News / Middle East

Obama, UAE Leader Discuss Mideast Issues at White House

President Barack Obama meets with Sheikh Mohammed bin Zayed Al Nahyan of the United Arab Emirates, April 26, 2011, in the Oval Office of the White House in Washington
President Barack Obama meets with Sheikh Mohammed bin Zayed Al Nahyan of the United Arab Emirates, April 26, 2011, in the Oval Office of the White House in Washington

At the White House on Tuesday, President Barack Obama met with Crown Prince Mohammed bin Zayed Al Nahyan of Abu Dhabi. They discussed NATO-led military operations in Libya and developments across the region.

Aside from a brief photo opportunity, there was no media access to the discussions, which were divided into an initial round of talks, and a second round of extended bilateral discussions.

The United Arab Emirates is one of two Middle East countries, Qatar is the other, participating in NATO-led military operations in Libya, and sent aircraft to help enforce the no fly zone under U.N. Security Council Resolution 1973.

The White House issued a brief statement on the talks, calling them productive, wide-ranging and focused on common strategic interests in the region. But it did not mention Libya or detail what was said about military operations there.

Press Secretary Jay Carney said the discussions would cover the range of developments across the region. "I think the region is the focus of those conversations.  Regional security in general would probably be the principal focus, so that would not be limited to one country," he said.

A more detailed statement by the Emirates News Agency said President Obama and the crown prince discussed UAE support for efforts in Libya along with recent developments in the Middle East, including bilateral and multilateral efforts to improve stability, and prevent the spread of extremism in the region.

The news agency account also mentioned separate meetings the UAE leader had with other U.S. officials, including Defense Secretary Robert Gates and U.S. Homeland Security Secretary Janet Napolitano, which it said focused on strategic and military cooperation.  

There was no indication of the extent to which the talks covered internal events in the United Arab Emirates or specifics about unrest in nearby countries such as Bahrain and Yemen.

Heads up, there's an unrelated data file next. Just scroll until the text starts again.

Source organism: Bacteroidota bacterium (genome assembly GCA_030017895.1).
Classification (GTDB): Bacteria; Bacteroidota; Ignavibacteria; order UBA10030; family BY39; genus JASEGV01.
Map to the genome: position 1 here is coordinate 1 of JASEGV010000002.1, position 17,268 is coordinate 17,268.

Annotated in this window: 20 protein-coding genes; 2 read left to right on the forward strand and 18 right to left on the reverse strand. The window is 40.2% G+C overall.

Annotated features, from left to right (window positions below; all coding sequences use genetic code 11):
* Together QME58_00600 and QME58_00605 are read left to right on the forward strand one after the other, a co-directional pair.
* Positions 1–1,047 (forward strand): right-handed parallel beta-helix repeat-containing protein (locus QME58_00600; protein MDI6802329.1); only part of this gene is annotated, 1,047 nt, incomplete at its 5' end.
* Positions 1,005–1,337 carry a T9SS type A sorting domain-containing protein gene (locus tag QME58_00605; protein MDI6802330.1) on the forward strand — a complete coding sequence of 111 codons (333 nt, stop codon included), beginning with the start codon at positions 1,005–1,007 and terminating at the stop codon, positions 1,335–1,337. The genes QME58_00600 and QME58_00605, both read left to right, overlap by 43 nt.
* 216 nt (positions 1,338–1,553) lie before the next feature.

UAE police were part of a Saudi-led military force called in by the Bahrain government in March to help put down demonstrations by thousands of people demanding political reforms from the kingdom's Sunni-dominated government.

The UAE has not seen the kind of pro-reform unrest that has occurred elsewhere in the Middle East and North Africa. But human rights groups say the government has been ratcheting up pressure on dissidents.

Five activists in the UAE, including prominent Internet bloggers, were detained after signing an online petition urging political reforms. The government recently dissolved the board of a prominent legal group, a move that U.S.- based Human Rights Watch says was part of a broader crackdown on peaceful dissent.

Tuesday's Oval Office meeting marked the second time in two weeks that President Obama has met with an Arab Persian Gulf state leader.   

Earlier this month, Obama and Qatar's Emir Hamad Bin Kahlifa al-Thani discussed Libya, other regional developments and the Israel-Palestinian peace process.

You May Like

Turkey: No Ransom Paid for Release of Hostages Held by IS Militants

President Erdogan hails release of hostages as diplomatic success but declines to be drawn on whether their release freed Ankara's hand to take more active stance against insurgents More

Audio Sierra Leone Ends Ebola Lockdown

Health ministry says it has reached 75 percent of its target of visiting 1.5 million homes to locate infected, educate population about virus More

US Pivot to Asia Demands Delicate Balancing Act

As tumult in Middle East distracts Obama administration, efforts to shift American focus eastward appear threatened More

This forum has been closed.
Comments
     
There are no comments in this forum. Be first and add one

Featured Videos

Your JavaScript is turned off or you have an old version of Adobe's Flash Player. Get the latest Flash player.
Saving Global Fish Stocks Starts in the Kitcheni
X
September 22, 2014 11:42 AM
With an estimated 90 percent of the world’s larger fish populations having already vanished, a growing number of people in the seafood industry are embracing the concept of sustainable fishing and farming practices. One American marine biologist turned restaurateur in Thailand is spreading the word among fellow chefs and customers. VOA Correspondent Steve Herman reports from Bangkok.
Video

Video Saving Global Fish Stocks Starts in the Kitchen

With an estimated 90 percent of the world’s larger fish populations having already vanished, a growing number of people in the seafood industry are embracing the concept of sustainable fishing and farming practices. One American marine biologist turned restaurateur in Thailand is spreading the word among fellow chefs and customers. VOA Correspondent Steve Herman reports from Bangkok.